Back in November 2011 I started working on a novel tentatively titled Ghost Hand. The story is about Marine sniper who returns to Los Angeles to recover from severe injuries only to find that the war for him has just started, and there’s more to the world than he knew.
Part of his story is dealing with his PTSD. As he starts to work out his issues he discovers a whole class of people worse off than he is: The homeless.
After several starts at the novel I had to set it aside. I just was not happy with the story. I needed to sit on it more. But in the process I did write a whole of lot fun pieces in the voice of the protagonist. Several of them were designed to be chapter headers, to show up at the beginning of every third chapter or so. These ones are all about mental illness, and are presented from the point of view of someone who has gone through it, and made it out the other side.
I’m going to put them up once a week, for five weeks. This is number three of five.
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Different types of mental illness
If you have PTSD someone might say to you something like, “You have the some of the same symptoms of a crazy person, but that doesn’t mean you’re stone cold crazy. See, you can get better. A crazy person cannot.”
Well, that’s not quite true either. A crazy person can get better to, but it’s a different kind of better.
See having PTSD is like being obese. Sure you’re overweight, but you have this certain knowledge that if you just put some effort into changing your diet and exercising more, you can be thin again. Most crazy people have never been thin. They don’t have that certain knowledge. They don’t have that hope. Healing for them is like learning to walk by crossing a tightrope high above a stage. Not only they do not know of a single person who has successfully crossed before, they don’t really know how to walk. They understand the concept of putting one foot in front of another, but its just a concept to them, they’ve never really done it before. And their sense of balance is crap. The one thing they do know, the one thing they have any certainly about, is how to fall. They been falling all of their lives.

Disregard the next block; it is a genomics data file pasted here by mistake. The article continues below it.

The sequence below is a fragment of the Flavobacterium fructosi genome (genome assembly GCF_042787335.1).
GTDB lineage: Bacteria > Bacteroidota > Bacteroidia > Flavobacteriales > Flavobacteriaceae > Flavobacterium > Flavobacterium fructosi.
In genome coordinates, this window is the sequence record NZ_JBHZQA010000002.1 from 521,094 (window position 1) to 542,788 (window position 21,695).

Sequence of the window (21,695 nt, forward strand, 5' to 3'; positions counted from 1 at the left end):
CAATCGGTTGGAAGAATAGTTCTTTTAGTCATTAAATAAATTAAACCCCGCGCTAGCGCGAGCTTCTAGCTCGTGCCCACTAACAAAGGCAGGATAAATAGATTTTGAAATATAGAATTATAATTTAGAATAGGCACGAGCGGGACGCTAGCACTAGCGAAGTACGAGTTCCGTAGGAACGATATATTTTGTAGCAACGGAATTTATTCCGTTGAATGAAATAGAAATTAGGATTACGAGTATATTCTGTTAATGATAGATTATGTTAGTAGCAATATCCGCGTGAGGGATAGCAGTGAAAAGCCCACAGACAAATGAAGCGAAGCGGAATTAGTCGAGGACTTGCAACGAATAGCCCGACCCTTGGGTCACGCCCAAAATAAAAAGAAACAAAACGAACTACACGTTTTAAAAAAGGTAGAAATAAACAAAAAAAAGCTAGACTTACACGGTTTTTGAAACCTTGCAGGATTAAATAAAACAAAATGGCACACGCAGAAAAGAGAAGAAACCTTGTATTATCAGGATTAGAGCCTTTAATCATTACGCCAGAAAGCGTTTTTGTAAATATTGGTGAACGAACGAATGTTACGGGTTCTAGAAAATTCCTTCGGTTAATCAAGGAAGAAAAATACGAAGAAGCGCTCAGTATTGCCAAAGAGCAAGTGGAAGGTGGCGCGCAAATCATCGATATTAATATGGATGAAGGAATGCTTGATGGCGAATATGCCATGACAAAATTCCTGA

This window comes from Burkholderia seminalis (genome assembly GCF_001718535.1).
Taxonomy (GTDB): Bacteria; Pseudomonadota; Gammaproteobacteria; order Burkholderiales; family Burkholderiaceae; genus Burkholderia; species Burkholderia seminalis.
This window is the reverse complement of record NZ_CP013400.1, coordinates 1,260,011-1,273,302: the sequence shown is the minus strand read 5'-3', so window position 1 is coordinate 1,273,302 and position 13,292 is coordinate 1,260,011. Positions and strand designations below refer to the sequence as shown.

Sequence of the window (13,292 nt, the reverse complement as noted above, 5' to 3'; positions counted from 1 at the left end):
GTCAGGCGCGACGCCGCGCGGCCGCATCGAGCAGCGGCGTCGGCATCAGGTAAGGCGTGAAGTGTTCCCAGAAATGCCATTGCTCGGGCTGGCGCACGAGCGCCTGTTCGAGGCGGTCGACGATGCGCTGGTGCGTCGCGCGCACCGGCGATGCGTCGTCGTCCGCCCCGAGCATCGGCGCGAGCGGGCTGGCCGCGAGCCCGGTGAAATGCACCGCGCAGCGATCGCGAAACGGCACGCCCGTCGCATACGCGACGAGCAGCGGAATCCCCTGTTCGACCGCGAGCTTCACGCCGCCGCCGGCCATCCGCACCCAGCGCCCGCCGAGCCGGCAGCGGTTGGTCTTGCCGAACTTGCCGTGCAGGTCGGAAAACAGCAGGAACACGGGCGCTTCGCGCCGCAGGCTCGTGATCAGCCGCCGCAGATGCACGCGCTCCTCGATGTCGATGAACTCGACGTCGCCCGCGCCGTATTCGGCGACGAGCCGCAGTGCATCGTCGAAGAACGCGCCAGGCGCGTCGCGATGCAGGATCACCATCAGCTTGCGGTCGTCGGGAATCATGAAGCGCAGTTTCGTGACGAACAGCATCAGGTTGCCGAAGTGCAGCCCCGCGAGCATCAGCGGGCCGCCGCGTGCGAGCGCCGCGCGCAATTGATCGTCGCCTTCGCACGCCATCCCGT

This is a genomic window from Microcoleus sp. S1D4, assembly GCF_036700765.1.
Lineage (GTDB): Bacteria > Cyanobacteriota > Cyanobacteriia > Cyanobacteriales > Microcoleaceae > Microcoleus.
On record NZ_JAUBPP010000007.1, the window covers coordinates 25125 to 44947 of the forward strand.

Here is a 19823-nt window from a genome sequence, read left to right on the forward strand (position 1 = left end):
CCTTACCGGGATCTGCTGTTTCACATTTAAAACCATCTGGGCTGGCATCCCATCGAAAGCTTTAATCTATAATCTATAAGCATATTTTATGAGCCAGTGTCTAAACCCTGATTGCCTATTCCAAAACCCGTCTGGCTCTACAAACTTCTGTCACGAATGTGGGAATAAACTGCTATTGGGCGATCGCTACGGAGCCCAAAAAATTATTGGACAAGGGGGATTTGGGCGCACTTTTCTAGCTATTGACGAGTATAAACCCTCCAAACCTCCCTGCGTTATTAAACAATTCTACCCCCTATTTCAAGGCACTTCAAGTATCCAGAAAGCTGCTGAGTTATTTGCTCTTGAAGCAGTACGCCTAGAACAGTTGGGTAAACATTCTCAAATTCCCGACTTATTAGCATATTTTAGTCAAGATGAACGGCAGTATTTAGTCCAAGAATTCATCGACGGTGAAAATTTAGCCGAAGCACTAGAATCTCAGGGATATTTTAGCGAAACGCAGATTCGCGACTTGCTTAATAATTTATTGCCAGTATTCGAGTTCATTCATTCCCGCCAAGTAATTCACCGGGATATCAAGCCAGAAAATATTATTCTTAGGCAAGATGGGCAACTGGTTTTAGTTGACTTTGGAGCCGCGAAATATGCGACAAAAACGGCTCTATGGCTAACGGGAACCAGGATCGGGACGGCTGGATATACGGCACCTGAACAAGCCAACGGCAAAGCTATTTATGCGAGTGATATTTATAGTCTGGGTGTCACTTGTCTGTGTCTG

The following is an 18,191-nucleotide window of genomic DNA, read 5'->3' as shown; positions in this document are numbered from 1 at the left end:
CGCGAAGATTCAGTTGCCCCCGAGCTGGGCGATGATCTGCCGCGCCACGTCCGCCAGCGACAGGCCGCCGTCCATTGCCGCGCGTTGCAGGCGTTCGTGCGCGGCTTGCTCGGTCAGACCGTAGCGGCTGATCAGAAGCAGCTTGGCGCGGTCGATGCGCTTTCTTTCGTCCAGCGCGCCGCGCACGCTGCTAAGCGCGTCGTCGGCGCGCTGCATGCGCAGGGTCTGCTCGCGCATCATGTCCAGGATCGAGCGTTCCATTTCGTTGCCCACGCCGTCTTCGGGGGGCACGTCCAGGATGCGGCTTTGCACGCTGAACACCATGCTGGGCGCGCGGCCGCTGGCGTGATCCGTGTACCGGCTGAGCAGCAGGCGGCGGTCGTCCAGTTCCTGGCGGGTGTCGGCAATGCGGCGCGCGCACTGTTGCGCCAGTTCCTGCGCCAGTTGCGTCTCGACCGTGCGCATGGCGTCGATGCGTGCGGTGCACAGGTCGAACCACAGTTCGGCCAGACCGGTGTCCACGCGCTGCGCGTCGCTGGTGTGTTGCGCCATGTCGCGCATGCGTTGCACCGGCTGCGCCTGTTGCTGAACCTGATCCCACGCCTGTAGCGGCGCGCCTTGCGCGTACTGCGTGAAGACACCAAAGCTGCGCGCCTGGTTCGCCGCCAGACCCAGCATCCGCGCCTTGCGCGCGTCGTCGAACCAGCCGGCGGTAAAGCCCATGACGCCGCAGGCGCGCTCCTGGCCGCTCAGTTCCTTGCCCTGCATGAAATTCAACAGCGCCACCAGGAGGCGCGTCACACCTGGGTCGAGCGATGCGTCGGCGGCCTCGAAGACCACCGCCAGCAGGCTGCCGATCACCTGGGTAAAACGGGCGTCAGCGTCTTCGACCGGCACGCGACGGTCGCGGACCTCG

So if you ever meet a person recovering from mental illness, salute them. I’ve been in a lot of hairy situations with bullets flying and friends falling right and left, but the bravest people I have ever met were those few who were attempting to recover from their own insanity.